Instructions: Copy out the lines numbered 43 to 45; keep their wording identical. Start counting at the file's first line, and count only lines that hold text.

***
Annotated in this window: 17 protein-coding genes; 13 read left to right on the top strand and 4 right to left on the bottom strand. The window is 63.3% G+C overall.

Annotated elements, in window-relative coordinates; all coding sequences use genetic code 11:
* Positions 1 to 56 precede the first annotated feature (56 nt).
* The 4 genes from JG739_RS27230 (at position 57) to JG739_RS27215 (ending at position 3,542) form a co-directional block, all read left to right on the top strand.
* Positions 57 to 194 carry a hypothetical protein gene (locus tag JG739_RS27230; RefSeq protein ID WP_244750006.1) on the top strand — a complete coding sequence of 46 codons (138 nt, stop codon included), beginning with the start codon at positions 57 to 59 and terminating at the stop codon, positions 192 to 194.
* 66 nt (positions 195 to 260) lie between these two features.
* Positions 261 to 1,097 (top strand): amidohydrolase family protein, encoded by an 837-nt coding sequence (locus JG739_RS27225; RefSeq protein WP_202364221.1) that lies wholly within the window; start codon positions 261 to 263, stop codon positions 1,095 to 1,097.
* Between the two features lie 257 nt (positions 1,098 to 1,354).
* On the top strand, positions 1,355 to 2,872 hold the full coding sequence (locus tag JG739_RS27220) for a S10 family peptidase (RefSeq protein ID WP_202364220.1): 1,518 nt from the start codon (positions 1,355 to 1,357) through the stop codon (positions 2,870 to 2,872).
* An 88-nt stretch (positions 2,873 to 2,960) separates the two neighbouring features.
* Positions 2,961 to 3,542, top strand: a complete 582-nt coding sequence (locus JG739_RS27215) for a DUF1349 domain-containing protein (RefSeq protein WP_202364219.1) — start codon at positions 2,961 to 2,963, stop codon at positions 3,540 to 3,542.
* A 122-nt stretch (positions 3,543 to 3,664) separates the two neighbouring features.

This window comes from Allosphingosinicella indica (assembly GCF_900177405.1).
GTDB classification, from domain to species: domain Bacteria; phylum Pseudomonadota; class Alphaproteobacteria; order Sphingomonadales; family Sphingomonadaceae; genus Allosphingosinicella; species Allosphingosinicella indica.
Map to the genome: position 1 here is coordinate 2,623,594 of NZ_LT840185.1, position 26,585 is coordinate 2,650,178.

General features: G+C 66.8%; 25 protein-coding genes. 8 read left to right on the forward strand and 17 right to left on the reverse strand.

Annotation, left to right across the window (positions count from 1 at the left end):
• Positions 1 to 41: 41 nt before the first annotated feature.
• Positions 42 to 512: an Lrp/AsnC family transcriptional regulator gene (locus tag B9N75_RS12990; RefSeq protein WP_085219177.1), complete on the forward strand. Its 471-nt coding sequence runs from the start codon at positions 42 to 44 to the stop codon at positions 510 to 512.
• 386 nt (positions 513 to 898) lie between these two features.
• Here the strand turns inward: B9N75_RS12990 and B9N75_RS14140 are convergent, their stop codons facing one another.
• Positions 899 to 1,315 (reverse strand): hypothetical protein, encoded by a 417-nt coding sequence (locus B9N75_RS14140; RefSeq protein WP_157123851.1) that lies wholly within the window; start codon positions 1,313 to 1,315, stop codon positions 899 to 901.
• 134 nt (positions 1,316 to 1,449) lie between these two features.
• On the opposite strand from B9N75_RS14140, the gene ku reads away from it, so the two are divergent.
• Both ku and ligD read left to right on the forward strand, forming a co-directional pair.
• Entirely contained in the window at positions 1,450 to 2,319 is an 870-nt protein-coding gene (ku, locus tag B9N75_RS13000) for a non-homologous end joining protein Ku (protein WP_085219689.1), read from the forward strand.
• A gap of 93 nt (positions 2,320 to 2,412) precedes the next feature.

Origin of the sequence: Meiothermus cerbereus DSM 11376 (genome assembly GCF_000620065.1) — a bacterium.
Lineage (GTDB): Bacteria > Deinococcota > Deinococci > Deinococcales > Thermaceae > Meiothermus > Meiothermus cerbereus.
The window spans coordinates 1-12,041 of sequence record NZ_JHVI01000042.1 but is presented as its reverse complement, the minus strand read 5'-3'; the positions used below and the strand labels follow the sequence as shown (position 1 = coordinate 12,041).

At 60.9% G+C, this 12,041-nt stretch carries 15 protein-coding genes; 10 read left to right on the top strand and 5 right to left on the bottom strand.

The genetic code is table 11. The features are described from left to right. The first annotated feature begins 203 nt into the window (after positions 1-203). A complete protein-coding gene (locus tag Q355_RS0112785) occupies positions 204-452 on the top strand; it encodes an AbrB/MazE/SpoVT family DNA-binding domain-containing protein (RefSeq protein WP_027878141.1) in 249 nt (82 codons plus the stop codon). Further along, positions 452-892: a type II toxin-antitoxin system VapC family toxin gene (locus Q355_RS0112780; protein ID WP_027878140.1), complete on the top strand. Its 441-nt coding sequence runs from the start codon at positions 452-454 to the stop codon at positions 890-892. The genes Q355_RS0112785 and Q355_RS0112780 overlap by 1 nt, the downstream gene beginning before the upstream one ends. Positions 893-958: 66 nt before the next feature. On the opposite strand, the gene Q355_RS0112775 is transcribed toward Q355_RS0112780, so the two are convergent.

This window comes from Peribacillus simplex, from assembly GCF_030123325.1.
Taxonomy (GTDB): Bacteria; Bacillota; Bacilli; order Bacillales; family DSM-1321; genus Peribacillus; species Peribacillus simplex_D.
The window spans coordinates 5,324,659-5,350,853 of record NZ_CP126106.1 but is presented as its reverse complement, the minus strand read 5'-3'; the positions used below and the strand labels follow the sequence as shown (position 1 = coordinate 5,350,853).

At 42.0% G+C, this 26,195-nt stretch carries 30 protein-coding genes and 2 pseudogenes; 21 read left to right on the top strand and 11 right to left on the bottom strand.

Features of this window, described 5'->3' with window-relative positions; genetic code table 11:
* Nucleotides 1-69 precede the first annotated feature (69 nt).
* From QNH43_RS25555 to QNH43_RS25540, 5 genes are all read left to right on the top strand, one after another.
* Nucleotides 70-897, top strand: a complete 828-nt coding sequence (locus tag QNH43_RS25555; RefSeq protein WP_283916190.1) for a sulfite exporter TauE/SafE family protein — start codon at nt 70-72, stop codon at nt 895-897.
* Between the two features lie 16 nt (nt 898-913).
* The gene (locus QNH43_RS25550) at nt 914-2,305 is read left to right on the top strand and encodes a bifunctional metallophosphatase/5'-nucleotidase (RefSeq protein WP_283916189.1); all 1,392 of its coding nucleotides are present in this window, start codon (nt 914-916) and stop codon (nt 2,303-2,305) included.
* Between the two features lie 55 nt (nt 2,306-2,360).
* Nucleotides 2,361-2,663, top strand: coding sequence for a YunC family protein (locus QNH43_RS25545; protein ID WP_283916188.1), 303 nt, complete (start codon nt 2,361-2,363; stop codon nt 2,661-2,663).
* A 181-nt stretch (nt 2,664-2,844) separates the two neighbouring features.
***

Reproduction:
* Between the two features lie 55 nt (nt 2,306-2,360).
* Nucleotides 2,361-2,663, top strand: coding sequence for a YunC family protein (locus QNH43_RS25545; protein ID WP_283916188.1), 303 nt, complete (start codon nt 2,361-2,363; stop codon nt 2,661-2,663).
* A 181-nt stretch (nt 2,664-2,844) separates the two neighbouring features.